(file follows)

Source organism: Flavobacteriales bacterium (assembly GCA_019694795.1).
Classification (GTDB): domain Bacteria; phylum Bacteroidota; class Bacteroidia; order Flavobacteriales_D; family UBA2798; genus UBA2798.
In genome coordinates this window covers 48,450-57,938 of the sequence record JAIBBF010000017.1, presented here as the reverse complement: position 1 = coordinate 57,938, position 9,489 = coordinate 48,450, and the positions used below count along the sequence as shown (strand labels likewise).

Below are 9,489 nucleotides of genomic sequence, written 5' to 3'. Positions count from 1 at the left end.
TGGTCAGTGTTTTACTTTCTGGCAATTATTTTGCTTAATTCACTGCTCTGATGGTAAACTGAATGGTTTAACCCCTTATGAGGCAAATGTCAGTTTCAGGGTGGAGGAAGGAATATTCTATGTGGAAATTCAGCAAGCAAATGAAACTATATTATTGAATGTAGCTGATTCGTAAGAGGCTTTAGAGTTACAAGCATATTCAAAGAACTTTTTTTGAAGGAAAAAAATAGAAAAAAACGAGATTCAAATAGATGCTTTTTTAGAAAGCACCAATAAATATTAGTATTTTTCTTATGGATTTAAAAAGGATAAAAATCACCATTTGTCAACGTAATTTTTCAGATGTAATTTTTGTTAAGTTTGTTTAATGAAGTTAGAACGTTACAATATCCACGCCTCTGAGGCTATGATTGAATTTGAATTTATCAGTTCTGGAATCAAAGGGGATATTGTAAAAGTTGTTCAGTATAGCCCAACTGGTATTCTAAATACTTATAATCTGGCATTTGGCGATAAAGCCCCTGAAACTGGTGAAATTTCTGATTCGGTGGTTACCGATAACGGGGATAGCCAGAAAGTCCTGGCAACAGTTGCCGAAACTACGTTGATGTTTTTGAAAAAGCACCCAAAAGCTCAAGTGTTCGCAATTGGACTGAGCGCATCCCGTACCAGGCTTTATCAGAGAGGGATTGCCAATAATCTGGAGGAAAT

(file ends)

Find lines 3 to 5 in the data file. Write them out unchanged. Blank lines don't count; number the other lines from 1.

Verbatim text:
In genome coordinates this window covers 48,450-57,938 of the sequence record JAIBBF010000017.1, presented here as the reverse complement: position 1 = coordinate 57,938, position 9,489 = coordinate 48,450, and the positions used below count along the sequence as shown (strand labels likewise).

Below are 9,489 nucleotides of genomic sequence, written 5' to 3'. Positions count from 1 at the left end.
TGGTCAGTGTTTTACTTTCTGGCAATTATTTTGCTTAATTCACTGCTCTGATGGTAAACTGAATGGTTTAACCCCTTATGAGGCAAATGTCAGTTTCAGGGTGGAGGAAGGAATATTCTATGTGGAAATTCAGCAAGCAAATGAAACTATATTATTGAATGTAGCTGATTCGTAAGAGGCTTTAGAGTTACAAGCATATTCAAAGAACTTTTTTTGAAGGAAAAAAATAGAAAAAAACGAGATTCAAATAGATGCTTTTTTAGAAAGCACCAATAAATATTAGTATTTTTCTTATGGATTTAAAAAGGATAAAAATCACCATTTGTCAACGTAATTTTTCAGATGTAATTTTTGTTAAGTTTGTTTAATGAAGTTAGAACGTTACAATATCCACGCCTCTGAGGCTATGATTGAATTTGAATTTATCAGTTCTGGAATCAAAGGGGATATTGTAAAAGTTGTTCAGTATAGCCCAACTGGTATTCTAAATACTTATAATCTGGCATTTGGCGATAAAGCCCCTGAAACTGGTGAAATTTCTGATTCGGTGGTTACCGATAACGGGGATAGCCAGAAAGTCCTGGCAACAGTTGCCGAAACTACGTTGATGTTTTTGAAAAAGCACCCAAAAGCTCAAGTGTTCGCAATTGGACTGAGCGCATCCCGTACCAGGCTTTATCAGAGAGGGATTGCCAATAATCTGGAGGAAAT